Your inner child is vulnerable and wants to be given unconditional love. I will let you in on a little secret – it is not possible in this world to receive unconditional love… From anybody! The only living being that will give you unconditional love is a dog.
As a parent, you might believe that love your child unconditionally… It’s not true – impossible for humans actually. You love them an awful lot, and you accept a lot of things from them, but you don’t truly love them unconditionally. Yes, I know that’s hard for you to hear, but it’s essential to understand it is a part of being human – not a personal failing.
It is critical that we understand this though, we crave connection as human beings and we fail each other in being able to provide it… Even when we really want to!
In all of our relationships and our connections with other human beings, we have to understand ourselves and where we are coming from in that relationship.
If we are reacting to someone close to us in hurt or anger, we have usually perceived a potential rejection, we feel that we are going to be abandoned. Our clarity and understanding of ourselves and our own feelings is fundamentally important because in any relationship that we have with another human being you have to understand yourself how you react, so that you can communicate to the other person why you reacted the way that you have. When we understand ourselves, we can own the feelings and manage our behaviour better through more effective and honest communication about our needs.
In my own life, I know I’m a protector first – I call her my ‘Xena Warrior Princess’ and she is very good at protecting my feelings by pushing people away before they can reject me. I disconnect from people ‘after’ I have read them the charges against them, but if I didn’t get something that was satisfactory, or it was just the same justification for the same unacceptable behaviour – I would just walk away.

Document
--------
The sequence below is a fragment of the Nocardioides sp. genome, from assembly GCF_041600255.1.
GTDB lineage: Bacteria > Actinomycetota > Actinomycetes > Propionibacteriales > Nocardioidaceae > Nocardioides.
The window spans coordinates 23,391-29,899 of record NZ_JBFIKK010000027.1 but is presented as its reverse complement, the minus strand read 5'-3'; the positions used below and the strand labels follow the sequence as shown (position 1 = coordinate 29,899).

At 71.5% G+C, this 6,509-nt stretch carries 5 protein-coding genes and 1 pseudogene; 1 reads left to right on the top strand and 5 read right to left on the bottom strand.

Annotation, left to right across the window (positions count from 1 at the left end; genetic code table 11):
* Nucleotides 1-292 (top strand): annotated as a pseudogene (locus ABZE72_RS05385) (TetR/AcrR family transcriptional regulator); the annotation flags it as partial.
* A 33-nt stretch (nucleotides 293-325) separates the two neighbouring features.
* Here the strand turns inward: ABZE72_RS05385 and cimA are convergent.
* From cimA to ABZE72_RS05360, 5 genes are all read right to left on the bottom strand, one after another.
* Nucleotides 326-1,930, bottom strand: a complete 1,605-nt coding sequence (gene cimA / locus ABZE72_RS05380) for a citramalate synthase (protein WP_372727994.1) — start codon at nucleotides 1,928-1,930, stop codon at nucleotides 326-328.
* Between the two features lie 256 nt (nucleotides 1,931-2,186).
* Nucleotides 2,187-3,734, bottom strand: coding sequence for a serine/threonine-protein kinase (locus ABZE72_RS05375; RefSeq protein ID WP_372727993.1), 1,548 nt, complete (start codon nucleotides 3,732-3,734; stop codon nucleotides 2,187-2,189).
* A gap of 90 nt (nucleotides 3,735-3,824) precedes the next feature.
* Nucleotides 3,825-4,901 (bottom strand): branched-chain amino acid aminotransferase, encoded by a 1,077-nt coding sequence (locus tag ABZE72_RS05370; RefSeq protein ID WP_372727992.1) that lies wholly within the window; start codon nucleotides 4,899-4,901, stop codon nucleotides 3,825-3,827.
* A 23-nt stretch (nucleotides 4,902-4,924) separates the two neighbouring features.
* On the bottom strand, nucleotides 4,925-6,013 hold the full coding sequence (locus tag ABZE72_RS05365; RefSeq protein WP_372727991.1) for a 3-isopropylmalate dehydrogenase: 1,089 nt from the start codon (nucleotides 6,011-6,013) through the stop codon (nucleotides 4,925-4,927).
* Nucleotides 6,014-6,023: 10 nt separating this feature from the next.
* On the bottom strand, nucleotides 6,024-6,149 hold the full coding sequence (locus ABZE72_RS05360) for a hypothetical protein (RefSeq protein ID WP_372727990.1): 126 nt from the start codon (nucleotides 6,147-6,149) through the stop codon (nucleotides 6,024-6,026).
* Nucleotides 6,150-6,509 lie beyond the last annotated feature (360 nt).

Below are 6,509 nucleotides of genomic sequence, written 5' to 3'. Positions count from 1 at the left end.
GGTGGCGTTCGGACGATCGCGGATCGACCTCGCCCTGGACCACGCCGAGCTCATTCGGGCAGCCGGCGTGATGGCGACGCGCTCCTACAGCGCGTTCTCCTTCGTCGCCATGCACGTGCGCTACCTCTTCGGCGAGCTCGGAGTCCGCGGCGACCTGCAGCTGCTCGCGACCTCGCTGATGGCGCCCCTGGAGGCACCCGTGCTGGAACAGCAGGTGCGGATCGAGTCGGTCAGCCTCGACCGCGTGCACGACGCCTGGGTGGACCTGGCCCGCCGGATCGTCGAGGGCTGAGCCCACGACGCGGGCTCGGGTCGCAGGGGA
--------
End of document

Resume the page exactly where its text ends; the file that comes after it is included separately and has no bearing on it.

Over the course of my life, I got more adept at this and I reached a point where I wouldn’t really give them much opportunity to explain themselves, I saw a familiar pattern and I would walk away from it rather than work through it to see if it was really the same issue. When I was younger, I expected that they would eventually come running after me, begging me to let them fix the problem – this was reinforced in my marriage due to the co-dependent nature of it. As I have matured, I didn’t give them much of a chance – as it happened more over my life, my tendency was to cut and run as I had decided that the other person would never give me what I truly wanted – which is unconditional love.
What is interesting is how my own internal system works. I make the decision to protect myself by disconnecting, but then I flip into my inner child who is feeling vulnerable. It’s important to understand our ‘parts of self’ and if you are not so familiar with this concept you should go and review one of my other videos about it (HERE).
My inner child is vulnerable and feels rejected and then becomes angry at my protector (Xena) part – think about how your critical internal voice works. In essence the child blames the protector for always making everybody go away and leave me – abandon me. The child believes that nobody is ever going to love me because Xena is such a horrible nasty person who makes everyone reject me. Yet the protector is actually the protector of the child, they coexist in a symbiotic relationship, remember that the protector develops in our own psyche in early childhood to help protect you from the feelings of abandonment and rejection that you feel but can’t control. The protector seeks to give you some control over the situation but often ends up doing that by becoming very critical of the child’s need for unconditional love as it is perceived as weakness and leaves you vulnerable.
Our ultimate need is for connection. I want somebody to love me unconditionally…. This is the basis of our human emotional driver. However, we need to recognise that we are never going to get unconditional love – not truly.